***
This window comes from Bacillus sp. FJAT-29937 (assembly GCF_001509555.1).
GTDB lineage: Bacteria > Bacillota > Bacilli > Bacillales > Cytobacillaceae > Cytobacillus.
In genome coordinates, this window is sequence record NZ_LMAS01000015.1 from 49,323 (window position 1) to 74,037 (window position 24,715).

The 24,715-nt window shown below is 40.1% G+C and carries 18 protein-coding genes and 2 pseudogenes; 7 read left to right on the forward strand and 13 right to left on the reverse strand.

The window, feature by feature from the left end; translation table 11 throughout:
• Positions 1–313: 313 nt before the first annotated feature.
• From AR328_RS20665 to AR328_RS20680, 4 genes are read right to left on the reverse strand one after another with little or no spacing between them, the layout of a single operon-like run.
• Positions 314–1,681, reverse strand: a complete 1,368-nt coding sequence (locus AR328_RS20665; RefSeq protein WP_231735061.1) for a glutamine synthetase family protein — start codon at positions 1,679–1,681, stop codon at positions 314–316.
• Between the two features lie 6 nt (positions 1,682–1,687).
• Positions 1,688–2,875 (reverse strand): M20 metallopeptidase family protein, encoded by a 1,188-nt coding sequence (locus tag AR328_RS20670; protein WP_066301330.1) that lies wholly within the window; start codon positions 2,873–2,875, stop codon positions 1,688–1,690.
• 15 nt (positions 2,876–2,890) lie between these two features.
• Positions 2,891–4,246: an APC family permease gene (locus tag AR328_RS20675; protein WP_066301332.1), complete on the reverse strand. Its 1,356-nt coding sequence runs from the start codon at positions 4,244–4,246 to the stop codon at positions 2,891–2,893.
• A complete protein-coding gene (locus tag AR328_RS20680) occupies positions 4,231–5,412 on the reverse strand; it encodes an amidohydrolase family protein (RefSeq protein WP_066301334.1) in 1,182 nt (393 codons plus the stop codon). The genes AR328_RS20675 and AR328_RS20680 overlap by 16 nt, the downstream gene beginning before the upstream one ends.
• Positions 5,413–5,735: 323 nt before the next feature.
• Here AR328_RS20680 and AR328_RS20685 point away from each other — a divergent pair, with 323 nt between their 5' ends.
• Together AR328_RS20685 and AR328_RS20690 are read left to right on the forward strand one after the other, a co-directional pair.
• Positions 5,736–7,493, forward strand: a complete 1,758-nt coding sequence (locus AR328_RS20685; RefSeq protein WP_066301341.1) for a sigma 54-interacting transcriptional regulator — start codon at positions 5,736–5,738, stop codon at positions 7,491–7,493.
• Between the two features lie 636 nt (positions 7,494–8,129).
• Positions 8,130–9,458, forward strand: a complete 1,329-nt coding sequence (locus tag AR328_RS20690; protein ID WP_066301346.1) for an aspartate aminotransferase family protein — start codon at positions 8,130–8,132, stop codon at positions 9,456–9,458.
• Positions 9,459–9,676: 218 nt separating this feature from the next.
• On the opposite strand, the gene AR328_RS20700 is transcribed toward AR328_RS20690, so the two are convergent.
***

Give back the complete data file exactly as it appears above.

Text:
This window comes from Bacillus sp. FJAT-29937 (assembly GCF_001509555.1).
GTDB lineage: Bacteria > Bacillota > Bacilli > Bacillales > Cytobacillaceae > Cytobacillus.
In genome coordinates, this window is sequence record NZ_LMAS01000015.1 from 49,323 (window position 1) to 74,037 (window position 24,715).

The 24,715-nt window shown below is 40.1% G+C and carries 18 protein-coding genes and 2 pseudogenes; 7 read left to right on the forward strand and 13 right to left on the reverse strand.

The window, feature by feature from the left end; translation table 11 throughout:
• Positions 1–313: 313 nt before the first annotated feature.
• From AR328_RS20665 to AR328_RS20680, 4 genes are read right to left on the reverse strand one after another with little or no spacing between them, the layout of a single operon-like run.
• Positions 314–1,681, reverse strand: a complete 1,368-nt coding sequence (locus AR328_RS20665; RefSeq protein WP_231735061.1) for a glutamine synthetase family protein — start codon at positions 1,679–1,681, stop codon at positions 314–316.
• Between the two features lie 6 nt (positions 1,682–1,687).
• Positions 1,688–2,875 (reverse strand): M20 metallopeptidase family protein, encoded by a 1,188-nt coding sequence (locus tag AR328_RS20670; protein WP_066301330.1) that lies wholly within the window; start codon positions 2,873–2,875, stop codon positions 1,688–1,690.
• 15 nt (positions 2,876–2,890) lie between these two features.
• Positions 2,891–4,246: an APC family permease gene (locus tag AR328_RS20675; protein WP_066301332.1), complete on the reverse strand. Its 1,356-nt coding sequence runs from the start codon at positions 4,244–4,246 to the stop codon at positions 2,891–2,893.
• A complete protein-coding gene (locus tag AR328_RS20680) occupies positions 4,231–5,412 on the reverse strand; it encodes an amidohydrolase family protein (RefSeq protein WP_066301334.1) in 1,182 nt (393 codons plus the stop codon). The genes AR328_RS20675 and AR328_RS20680 overlap by 16 nt, the downstream gene beginning before the upstream one ends.
• Positions 5,413–5,735: 323 nt before the next feature.
• Here AR328_RS20680 and AR328_RS20685 point away from each other — a divergent pair, with 323 nt between their 5' ends.
• Together AR328_RS20685 and AR328_RS20690 are read left to right on the forward strand one after the other, a co-directional pair.
• Positions 5,736–7,493, forward strand: a complete 1,758-nt coding sequence (locus AR328_RS20685; RefSeq protein WP_066301341.1) for a sigma 54-interacting transcriptional regulator — start codon at positions 5,736–5,738, stop codon at positions 7,491–7,493.
• Between the two features lie 636 nt (positions 7,494–8,129).
• Positions 8,130–9,458, forward strand: a complete 1,329-nt coding sequence (locus tag AR328_RS20690; protein ID WP_066301346.1) for an aspartate aminotransferase family protein — start codon at positions 8,130–8,132, stop codon at positions 9,456–9,458.
• Positions 9,459–9,676: 218 nt separating this feature from the next.
• On the opposite strand, the gene AR328_RS20700 is transcribed toward AR328_RS20690, so the two are convergent.